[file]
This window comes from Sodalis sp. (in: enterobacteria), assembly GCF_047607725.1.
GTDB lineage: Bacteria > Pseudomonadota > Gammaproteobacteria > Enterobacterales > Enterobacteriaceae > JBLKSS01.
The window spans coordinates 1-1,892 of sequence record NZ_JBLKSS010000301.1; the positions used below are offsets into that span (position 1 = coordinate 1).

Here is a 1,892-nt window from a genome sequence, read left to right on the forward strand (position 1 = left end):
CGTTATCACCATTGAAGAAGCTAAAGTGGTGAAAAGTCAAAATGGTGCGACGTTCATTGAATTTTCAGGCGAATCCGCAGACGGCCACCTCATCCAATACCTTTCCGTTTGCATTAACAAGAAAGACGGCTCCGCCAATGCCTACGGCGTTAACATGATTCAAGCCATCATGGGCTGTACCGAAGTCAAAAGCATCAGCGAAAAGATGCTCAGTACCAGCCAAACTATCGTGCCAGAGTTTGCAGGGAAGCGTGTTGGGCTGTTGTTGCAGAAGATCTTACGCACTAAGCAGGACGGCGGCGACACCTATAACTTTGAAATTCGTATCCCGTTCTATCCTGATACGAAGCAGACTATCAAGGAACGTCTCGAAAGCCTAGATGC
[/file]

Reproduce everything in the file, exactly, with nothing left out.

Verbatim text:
This window comes from Sodalis sp. (in: enterobacteria), assembly GCF_047607725.1.
GTDB lineage: Bacteria > Pseudomonadota > Gammaproteobacteria > Enterobacterales > Enterobacteriaceae > JBLKSS01.
The window spans coordinates 1-1,892 of sequence record NZ_JBLKSS010000301.1; the positions used below are offsets into that span (position 1 = coordinate 1).

Here is a 1,892-nt window from a genome sequence, read left to right on the forward strand (position 1 = left end):
CGTTATCACCATTGAAGAAGCTAAAGTGGTGAAAAGTCAAAATGGTGCGACGTTCATTGAATTTTCAGGCGAATCCGCAGACGGCCACCTCATCCAATACCTTTCCGTTTGCATTAACAAGAAAGACGGCTCCGCCAATGCCTACGGCGTTAACATGATTCAAGCCATCATGGGCTGTACCGAAGTCAAAAGCATCAGCGAAAAGATGCTCAGTACCAGCCAAACTATCGTGCCAGAGTTTGCAGGGAAGCGTGTTGGGCTGTTGTTGCAGAAGATCTTACGCACTAAGCAGGACGGCGGCGACACCTATAACTTTGAAATTCGTATCCCGTTCTATCCTGATACGAAGCAGACTATCAAGGAACGTCTCGAAAGCCTAGATGC